Let Me In by Calllie Croix

Standard

Grade: C+
passion rating: hot
Dear Ms. Croix,
I enjoyed your book but am baffled it’s listed as a BDSM novel. Carina Press is touting it as such and it’s not. Yes, hottie Liam Brodie likes to call the shots between the sheets and he’s had a (straight) sexually adventurous past. But, even though he has some smoking sex with Talia Barnett, there’s nothing BDSM between the two. I don’t particularly care about the mislabeling, but having Let Me In so miscategorized may alienate readers looking for BDSM books and scare those off who aren’t.
I’ve read a series of contemporaries lately with military heroines–it’s great to see romance at the forefront of giving those who serve in Iraq and Afghanistan their due. In Let Me In, Talia is a Marine coming home to Denver for her Thanksgiving break. It looks to be a depressing trip for her–she’s there to check on the only family she has, her mentally ill mother Kiyomi. Talia plans to spend the week alone in a hotel and is startled, when she arrives at the airport, to find her best friend Angie Brodie there to pick her up. Accompanying Angie is her older brother Liam whom Talia’s had the hots for years. He’s an ex-Marine now working as a military contractor and the two have always clicked.
“Welcome home, sweetheart.”
The endearment triggered a smile and set off a bittersweet ache beneath her ribs. He’d always called her that, though he never meant it the way she wanted him to. A result of her own doing, but she’d made the right choice when she’d drawn the line between them at friends from the start, more than two years ago. Crossing that barrier would mean she risked losing him and his family forever if things didn’t work out between them. She’d never risk that. “Thanks. I can’t believe you guys did this for me.”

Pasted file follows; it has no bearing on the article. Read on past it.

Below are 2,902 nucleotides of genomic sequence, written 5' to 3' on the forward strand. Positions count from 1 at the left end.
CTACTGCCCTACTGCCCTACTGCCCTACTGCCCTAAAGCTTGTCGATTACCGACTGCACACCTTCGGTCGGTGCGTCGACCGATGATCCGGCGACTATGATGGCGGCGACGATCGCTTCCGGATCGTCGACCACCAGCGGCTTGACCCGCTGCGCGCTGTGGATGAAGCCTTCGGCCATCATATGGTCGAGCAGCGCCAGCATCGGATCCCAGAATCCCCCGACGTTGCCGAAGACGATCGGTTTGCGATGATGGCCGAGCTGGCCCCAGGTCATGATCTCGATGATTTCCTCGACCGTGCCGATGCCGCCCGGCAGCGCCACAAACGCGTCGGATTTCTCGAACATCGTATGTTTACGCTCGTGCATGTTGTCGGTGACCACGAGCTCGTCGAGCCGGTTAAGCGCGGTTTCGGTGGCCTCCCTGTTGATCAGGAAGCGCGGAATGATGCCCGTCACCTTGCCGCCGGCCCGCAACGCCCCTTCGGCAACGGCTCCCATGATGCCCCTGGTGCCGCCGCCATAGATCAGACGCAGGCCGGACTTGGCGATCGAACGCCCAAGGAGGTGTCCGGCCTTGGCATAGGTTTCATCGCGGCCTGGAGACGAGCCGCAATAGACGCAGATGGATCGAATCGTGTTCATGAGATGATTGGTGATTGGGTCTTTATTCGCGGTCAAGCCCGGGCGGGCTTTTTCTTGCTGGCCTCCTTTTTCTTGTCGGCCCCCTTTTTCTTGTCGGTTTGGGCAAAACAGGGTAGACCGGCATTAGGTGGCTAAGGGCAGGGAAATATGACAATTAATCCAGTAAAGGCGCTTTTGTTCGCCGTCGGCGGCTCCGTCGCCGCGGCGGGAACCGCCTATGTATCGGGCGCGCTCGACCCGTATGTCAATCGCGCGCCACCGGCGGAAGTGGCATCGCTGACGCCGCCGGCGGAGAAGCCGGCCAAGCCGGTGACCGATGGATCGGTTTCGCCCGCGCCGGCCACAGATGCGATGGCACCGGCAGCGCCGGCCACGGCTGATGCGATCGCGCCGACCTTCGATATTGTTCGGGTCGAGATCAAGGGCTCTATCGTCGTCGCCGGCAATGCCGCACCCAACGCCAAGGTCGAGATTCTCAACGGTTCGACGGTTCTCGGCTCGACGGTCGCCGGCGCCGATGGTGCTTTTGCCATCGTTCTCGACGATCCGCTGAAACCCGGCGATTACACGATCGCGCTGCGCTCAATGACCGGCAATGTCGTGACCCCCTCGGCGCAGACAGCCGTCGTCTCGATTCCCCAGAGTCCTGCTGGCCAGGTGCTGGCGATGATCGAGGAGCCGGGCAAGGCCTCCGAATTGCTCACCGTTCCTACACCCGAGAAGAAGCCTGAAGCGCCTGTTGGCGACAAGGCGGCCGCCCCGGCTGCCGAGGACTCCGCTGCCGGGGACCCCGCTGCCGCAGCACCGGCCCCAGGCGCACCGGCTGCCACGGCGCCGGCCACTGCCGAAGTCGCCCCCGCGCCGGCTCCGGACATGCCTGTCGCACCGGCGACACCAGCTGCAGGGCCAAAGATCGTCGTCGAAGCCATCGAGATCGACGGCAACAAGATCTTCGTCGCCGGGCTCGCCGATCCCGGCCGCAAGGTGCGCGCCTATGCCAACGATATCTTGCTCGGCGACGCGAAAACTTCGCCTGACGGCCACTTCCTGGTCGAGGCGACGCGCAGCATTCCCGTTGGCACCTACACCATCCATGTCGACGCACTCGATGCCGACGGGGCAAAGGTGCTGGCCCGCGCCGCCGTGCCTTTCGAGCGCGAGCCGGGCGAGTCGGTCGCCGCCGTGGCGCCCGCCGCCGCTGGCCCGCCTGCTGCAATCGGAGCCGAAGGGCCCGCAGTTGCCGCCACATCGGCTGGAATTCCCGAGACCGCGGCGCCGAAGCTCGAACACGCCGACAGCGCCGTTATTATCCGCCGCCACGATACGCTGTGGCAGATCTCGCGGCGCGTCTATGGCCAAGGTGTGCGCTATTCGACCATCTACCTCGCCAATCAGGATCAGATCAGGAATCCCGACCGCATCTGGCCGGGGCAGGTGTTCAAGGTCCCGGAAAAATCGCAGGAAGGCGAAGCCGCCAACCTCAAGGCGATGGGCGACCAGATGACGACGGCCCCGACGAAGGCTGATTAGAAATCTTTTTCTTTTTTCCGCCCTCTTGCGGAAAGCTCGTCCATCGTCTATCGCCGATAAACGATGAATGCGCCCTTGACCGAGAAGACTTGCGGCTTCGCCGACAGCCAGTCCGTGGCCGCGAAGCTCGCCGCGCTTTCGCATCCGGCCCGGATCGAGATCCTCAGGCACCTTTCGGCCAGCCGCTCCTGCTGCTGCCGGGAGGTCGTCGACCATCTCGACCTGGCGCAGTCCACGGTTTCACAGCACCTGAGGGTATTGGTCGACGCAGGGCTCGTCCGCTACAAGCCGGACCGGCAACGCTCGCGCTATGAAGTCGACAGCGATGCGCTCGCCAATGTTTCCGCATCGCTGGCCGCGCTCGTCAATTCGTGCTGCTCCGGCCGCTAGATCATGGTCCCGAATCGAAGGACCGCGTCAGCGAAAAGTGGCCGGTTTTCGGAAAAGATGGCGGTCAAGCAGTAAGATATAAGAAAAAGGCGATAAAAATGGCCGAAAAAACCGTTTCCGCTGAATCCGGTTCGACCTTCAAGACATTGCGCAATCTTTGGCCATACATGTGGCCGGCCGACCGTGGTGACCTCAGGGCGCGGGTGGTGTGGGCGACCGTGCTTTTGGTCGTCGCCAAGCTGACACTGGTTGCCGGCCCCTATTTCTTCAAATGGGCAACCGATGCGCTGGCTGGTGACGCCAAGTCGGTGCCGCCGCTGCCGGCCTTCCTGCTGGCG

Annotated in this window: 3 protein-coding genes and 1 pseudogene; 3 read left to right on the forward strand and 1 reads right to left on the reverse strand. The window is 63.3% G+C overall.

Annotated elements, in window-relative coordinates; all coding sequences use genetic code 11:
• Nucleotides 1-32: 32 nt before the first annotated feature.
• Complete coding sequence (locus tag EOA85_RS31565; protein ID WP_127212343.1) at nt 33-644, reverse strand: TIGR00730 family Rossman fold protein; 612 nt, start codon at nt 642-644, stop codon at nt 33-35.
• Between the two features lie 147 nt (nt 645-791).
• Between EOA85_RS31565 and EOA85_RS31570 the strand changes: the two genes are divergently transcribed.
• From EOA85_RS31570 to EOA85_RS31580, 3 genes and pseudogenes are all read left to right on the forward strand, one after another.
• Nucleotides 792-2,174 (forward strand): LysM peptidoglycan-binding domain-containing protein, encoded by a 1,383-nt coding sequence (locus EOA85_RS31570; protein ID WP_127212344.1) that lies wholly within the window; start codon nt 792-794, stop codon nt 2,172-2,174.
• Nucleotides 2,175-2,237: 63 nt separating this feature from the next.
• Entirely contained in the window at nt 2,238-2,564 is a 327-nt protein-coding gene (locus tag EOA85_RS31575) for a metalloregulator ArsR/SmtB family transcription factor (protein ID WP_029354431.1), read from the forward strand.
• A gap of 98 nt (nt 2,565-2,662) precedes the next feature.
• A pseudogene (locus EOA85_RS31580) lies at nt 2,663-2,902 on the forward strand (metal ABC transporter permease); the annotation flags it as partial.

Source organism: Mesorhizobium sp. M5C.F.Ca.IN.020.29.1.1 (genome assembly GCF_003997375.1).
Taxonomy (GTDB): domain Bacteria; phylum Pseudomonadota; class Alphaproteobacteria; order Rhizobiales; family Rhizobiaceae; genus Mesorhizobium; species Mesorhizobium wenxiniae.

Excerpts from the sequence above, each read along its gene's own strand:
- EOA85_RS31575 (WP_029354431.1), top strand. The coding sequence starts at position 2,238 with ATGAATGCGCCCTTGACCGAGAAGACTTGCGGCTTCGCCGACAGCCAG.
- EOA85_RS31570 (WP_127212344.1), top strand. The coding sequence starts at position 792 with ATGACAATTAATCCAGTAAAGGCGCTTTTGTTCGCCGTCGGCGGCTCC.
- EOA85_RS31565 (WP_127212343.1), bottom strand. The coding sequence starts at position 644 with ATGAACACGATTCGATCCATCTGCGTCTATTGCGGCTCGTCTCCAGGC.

Liam finds Talia’s insistence that he stay out of her bed frustrating because he doesn’t understand it.
It drove him crazy that she always kept herself at arm’s length from him, but he loved knowing she was aware of him as a man. God knew he was more than willing to satisfy whatever needs she kept buried beneath that cool exterior, sexual and otherwise. For whatever reason, she wouldn’t acknowledge her interest.
He figures it has something to do with her family—he knows her mom has some problems and she and Talia don’t get along easily. His family, the Brodies, are the ideal family—almost too much so for me. For Talia, they are the best thing in her personal life—they really are the only positive thing in her personal life. She sees them as the holy grail of home life.
Ten minutes later Liam pulled into the driveway of his parents’ white Colonial-style house with dark green trim, and a pang of emotion hit her square in the chest. This place, this family, meant more to her than they’d ever know. The house suited them perfectly. It looked like a Leave It to Beaver kind of place, something out of a Disney movie. Full of love and laughter and…family. She treasured each moment she’d spent here, ever since Angie had first dragged her home for dinner over two years ago.
Talia’s own home life is a tragedy. She’s an only child and her mom, who has always struggled with sanity, has become a compulsive hoarder. Talia, after sharing a picture perfect dinner with the Brodies, lets Liam give her a ride to her hotel. On the way, she has him drive by her mom’s last known address where she doesn’t find her mom—Kiyomi is out at Bingo night—but does find an eviction notice and a worried neighbor who tells her the landlord is coming by tomorrow to clean out the house and throw her mom out. Talia isn’t surprised—she’s used to dealing with the chaos and disappointment of her mom’s illness, but she’s still upset and embarrassed. When Liam takes her to her hotel, she tries to dismiss him, but he insists on staying and finding out what’s going on. She says she’s not interested in talking and he says, OK, fine, grabs her, and starts kissing the hell out her. But even though it’s the most amazing kiss she’s ever had, she still pushes him away.
click here to read the rest of the review

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